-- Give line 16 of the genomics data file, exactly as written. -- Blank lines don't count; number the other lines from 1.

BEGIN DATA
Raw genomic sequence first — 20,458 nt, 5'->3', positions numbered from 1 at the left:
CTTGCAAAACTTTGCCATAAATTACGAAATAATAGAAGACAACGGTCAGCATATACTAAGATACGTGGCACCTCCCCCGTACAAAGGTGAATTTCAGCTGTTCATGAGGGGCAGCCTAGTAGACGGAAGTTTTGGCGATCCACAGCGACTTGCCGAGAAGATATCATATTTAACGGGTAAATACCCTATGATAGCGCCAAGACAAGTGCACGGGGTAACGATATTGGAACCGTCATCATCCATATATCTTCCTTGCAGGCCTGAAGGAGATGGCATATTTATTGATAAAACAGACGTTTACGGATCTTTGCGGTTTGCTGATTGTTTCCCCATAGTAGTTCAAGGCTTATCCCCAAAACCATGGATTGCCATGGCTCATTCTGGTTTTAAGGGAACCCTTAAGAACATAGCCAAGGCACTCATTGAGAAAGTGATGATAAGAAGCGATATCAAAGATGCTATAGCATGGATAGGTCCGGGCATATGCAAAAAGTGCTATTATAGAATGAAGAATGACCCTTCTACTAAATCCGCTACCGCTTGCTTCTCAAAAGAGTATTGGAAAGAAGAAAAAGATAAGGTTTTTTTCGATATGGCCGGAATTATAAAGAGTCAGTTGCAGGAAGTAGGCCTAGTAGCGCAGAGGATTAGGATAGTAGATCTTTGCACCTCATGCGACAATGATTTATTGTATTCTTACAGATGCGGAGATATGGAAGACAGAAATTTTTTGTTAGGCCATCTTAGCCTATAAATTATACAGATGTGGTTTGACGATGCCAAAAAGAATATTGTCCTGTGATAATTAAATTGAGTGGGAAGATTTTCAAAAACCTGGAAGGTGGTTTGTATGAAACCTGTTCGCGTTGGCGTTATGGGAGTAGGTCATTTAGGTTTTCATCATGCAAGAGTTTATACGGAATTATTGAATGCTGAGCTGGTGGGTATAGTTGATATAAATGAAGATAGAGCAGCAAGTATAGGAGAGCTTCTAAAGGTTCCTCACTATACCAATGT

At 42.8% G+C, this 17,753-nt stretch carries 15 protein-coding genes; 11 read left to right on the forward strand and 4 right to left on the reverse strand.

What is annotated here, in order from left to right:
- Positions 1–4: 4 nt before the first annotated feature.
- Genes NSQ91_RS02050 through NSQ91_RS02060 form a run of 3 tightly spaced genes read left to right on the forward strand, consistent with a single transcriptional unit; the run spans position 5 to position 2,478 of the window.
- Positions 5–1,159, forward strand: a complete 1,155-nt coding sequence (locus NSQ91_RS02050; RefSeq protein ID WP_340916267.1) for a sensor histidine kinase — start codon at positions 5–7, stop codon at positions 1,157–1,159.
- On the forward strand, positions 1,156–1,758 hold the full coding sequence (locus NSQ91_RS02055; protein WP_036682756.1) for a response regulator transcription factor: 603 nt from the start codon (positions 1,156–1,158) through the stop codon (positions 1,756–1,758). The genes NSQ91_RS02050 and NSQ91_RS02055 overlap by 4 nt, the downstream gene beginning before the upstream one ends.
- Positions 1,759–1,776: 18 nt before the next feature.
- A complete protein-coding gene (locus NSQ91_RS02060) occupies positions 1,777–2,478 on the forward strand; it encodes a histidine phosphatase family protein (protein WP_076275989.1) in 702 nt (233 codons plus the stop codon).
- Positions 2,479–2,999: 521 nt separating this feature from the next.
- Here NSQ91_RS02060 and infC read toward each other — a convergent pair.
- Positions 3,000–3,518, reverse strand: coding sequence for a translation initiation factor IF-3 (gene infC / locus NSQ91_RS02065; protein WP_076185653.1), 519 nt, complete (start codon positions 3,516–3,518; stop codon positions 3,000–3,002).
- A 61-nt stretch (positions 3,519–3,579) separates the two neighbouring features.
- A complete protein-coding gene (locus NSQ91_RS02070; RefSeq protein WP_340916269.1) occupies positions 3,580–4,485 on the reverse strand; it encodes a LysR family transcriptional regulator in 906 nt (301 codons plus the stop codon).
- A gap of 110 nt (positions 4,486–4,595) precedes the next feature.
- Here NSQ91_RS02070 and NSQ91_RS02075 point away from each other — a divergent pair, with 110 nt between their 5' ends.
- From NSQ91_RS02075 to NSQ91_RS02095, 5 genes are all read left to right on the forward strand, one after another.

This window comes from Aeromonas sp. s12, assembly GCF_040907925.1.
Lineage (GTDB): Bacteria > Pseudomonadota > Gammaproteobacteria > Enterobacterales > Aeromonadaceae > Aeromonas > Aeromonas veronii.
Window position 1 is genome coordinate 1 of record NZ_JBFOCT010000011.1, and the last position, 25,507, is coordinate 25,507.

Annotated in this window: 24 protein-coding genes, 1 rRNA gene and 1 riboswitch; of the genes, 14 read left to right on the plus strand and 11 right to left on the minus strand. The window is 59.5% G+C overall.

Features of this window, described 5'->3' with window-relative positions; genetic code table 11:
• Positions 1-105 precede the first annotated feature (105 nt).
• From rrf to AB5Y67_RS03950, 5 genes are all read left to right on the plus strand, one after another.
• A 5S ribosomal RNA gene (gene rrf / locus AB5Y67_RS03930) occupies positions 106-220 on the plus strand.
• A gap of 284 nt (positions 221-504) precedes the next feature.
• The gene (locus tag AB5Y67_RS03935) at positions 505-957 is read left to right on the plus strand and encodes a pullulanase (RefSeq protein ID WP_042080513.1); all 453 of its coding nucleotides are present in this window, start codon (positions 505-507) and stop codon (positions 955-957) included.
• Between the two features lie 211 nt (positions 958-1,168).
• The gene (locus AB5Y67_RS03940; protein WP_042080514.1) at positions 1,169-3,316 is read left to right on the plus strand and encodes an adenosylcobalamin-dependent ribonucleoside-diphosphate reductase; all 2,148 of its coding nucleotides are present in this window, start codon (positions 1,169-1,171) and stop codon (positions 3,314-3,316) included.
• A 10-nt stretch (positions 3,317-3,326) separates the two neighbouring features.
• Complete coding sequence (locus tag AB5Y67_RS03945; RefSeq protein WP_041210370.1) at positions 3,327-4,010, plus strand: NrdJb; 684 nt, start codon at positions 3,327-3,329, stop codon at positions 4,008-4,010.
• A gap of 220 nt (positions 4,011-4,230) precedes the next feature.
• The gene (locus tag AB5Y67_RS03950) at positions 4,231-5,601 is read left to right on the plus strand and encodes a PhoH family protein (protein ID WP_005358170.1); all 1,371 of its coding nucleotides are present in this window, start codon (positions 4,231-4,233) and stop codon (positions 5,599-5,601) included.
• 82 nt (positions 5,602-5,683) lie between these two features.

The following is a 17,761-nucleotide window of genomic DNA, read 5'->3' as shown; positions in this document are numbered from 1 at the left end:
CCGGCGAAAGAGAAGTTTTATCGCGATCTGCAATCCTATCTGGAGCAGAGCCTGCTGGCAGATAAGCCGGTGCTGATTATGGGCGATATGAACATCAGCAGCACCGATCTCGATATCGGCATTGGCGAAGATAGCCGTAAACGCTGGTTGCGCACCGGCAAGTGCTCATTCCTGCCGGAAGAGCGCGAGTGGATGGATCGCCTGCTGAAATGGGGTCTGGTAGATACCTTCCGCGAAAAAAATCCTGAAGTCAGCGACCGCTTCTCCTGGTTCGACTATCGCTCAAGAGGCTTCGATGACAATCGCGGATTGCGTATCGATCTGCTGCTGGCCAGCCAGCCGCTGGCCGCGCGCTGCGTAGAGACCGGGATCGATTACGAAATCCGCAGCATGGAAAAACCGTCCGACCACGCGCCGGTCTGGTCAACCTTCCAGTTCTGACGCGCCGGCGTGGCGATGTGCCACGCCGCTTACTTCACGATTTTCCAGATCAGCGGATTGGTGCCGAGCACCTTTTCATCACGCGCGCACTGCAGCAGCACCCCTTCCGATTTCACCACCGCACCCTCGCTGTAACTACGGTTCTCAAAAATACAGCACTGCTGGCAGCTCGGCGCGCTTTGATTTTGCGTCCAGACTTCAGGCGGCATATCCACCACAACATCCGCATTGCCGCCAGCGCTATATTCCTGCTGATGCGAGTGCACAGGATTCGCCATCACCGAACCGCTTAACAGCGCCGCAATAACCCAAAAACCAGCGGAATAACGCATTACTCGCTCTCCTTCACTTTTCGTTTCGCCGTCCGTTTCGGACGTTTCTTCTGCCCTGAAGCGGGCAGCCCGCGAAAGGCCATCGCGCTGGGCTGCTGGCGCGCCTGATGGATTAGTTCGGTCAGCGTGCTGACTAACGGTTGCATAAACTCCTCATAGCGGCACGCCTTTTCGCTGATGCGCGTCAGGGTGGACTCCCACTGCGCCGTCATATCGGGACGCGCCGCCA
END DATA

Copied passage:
- A gap of 110 nt (positions 4,486–4,595) precedes the next feature.